Deputy Minister of Energy and Petroleum John Abdulai Jinapor has assured that government is working toward ensuring that gas eventually becomes the main source of fuel to power thermal plants in the country, noting that apart from gas being relatively cheaper than Light Crude Oil, it is environmentally friendly and also prolongs the life-span of thermal generation machines.
Mr. Jinapor gave the assurance when he launched the commencement of a LNG feasibility study last week in Accra.
He also commended the Millennium Development Authority for dedicating the second compact of the Millennium Challenge Account Compact toward addressing the power supply challenge of the nation. He further stressed that government will ensure success of the project in its quest to achieve its target of 500MW by 2016.
The Deputy Minister also cited some initiatives of MDA, which has seen some improvement in the living standards of many Ghanaians — notably a link-road in between Ashanti Region and the Afram Plains that has made the transportation of people and foodstuffs easier, and the renovation of the perishable cargo section at Kotoka International Airport.
“I’m delighted the second compact is devoted solely to the energy sector; energy is no doubt the life-force of our economy — without a robust resilient energy sector, industry cannot function; and if that happens, you can’t create the needed jobs to cater for the mass of the populace. This intervention by the United States through MDA couldn’t have come at a better time,” he stated.
He said there is a need for government to look for alternate sources of fuel due to uncertainties in,gas supply from the West African Gas Pipeline Project, adding that choices before government are stark; whether to wait and hope for sufficient natural gas to come on-stream in Ghana from Nigeria, or initiate the Ghana Gas Project to power the country’s thermal plants?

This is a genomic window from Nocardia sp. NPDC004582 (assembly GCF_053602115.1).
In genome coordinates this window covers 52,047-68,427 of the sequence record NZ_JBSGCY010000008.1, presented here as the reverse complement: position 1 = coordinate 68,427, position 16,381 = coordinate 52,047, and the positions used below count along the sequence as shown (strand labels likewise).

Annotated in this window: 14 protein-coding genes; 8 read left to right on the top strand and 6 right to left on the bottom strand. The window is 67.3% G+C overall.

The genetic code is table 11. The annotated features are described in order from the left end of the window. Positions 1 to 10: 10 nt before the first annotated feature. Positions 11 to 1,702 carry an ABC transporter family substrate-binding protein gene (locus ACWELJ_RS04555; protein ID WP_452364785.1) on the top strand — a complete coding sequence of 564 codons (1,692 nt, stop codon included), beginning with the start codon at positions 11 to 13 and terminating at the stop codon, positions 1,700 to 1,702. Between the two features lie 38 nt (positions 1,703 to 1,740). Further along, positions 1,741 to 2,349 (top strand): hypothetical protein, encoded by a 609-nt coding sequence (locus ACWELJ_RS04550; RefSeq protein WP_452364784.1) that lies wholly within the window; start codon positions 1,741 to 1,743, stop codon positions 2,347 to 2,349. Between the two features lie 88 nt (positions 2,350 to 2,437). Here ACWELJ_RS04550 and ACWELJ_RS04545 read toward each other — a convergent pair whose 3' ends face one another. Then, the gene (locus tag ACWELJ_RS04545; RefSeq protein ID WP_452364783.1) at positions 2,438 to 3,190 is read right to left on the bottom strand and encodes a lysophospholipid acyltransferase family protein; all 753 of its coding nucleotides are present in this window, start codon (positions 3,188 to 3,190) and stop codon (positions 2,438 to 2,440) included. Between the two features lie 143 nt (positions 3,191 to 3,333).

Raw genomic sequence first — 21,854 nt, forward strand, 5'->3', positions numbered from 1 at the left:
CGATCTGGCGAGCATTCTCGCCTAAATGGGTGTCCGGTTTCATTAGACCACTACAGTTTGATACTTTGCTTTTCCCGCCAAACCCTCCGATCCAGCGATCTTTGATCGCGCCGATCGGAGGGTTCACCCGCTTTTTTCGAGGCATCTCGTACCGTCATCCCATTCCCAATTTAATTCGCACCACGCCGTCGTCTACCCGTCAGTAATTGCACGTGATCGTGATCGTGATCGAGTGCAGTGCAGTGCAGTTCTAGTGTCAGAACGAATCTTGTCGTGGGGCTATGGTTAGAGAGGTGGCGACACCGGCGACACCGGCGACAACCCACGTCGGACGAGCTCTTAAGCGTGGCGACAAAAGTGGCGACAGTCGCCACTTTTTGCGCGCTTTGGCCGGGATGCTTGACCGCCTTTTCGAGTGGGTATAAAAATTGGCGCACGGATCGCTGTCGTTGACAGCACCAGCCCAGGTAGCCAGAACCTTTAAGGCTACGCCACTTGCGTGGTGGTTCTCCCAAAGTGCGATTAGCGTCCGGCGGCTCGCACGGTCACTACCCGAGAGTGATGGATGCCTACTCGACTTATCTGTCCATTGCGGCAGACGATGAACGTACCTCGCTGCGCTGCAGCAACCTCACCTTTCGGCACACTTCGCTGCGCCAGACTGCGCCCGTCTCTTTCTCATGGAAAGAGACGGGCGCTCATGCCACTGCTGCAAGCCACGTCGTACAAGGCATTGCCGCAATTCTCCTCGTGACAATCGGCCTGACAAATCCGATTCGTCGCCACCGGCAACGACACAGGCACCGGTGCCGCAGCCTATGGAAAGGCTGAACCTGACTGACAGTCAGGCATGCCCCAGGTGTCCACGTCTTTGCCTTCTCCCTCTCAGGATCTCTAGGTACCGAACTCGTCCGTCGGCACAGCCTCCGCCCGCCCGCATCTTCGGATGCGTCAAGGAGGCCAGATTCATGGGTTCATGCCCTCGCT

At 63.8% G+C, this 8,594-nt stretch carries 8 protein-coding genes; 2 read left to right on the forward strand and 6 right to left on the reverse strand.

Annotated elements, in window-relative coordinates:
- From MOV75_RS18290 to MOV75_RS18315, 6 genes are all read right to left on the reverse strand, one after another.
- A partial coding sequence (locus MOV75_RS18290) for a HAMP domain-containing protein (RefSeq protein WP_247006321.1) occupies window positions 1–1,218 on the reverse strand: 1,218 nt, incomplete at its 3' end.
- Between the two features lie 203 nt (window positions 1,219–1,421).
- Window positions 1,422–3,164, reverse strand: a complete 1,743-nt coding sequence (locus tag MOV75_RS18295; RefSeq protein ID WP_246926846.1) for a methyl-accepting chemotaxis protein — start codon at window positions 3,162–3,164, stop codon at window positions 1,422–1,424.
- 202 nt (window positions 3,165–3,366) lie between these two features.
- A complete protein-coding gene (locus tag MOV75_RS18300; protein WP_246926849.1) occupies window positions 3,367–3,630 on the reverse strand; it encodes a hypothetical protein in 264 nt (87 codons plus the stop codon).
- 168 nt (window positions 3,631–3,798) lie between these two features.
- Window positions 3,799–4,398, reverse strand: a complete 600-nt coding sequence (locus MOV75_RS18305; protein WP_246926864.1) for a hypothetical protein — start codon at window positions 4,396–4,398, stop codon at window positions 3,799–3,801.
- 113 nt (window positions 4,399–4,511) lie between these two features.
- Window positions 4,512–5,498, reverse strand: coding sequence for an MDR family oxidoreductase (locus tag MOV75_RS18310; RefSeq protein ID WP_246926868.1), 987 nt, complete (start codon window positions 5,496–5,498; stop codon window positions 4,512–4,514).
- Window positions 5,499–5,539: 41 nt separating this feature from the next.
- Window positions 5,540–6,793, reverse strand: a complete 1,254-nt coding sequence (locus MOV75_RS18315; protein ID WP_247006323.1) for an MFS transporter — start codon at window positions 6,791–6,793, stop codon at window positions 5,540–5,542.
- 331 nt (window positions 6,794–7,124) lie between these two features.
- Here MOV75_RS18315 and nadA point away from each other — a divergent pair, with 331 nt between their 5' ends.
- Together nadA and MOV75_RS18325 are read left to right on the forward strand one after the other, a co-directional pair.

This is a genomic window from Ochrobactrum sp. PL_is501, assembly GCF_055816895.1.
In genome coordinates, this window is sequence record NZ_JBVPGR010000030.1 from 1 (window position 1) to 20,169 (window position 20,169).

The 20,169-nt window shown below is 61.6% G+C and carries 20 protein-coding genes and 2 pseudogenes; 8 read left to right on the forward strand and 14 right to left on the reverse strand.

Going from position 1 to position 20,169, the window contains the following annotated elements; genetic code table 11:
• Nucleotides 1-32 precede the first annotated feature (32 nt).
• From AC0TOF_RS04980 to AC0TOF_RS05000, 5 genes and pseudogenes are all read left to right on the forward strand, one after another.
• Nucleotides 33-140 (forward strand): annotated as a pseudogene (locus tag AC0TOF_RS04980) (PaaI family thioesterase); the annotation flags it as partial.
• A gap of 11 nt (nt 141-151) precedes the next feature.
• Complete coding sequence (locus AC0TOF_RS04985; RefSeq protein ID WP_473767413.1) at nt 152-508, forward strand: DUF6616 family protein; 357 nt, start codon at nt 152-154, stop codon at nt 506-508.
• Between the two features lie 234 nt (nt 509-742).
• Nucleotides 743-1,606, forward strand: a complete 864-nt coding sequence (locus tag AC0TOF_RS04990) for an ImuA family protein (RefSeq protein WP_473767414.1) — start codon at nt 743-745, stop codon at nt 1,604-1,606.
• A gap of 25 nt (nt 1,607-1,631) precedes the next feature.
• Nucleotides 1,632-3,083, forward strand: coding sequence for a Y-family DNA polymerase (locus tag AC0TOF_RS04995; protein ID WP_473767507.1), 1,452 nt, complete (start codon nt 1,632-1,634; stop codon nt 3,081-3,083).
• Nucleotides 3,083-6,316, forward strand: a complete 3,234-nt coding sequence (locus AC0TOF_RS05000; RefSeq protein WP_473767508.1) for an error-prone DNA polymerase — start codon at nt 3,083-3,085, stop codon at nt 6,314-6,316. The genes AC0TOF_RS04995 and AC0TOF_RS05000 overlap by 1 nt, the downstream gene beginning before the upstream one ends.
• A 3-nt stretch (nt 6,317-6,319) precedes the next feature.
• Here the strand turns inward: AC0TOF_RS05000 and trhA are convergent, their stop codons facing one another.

Mr. Kirk Koffi, CEO of the Volta River Authority, on his part emphasised the need for the country look elsewhere for alternative sources of fuel — saying that the country’s current reliance on crude oil is not sustainable for an emerging economy like Ghana, while lauding the US Government for initiating African Power Initiative (API).
Ghana was selected as eligible to develop a second Compact in January, 2011, targetted toward addressing challenges in the energy sector.
The LNG Project is positioned to provide additional, adequate and secure natural gas and address Ghana’s current to medium-term gas deficit, critical to encouraging and leveraging more private sector participation in additional generation to meet the current power generation gap and the targeted 5000MW by 2016.
The feasibility study will be conducted in partnership with the Millennium Development Authority; the National LNG Task Force, the Ministry of Energy and Petroleum, Sector Agencies and key stakeholders in Ghana’s power sector including civil society groups.
The study will determine the strategic location and siting of the LNG infrastructure that will adequately provide for Ghana’s optimum gas requirements for both power and industrial customers.
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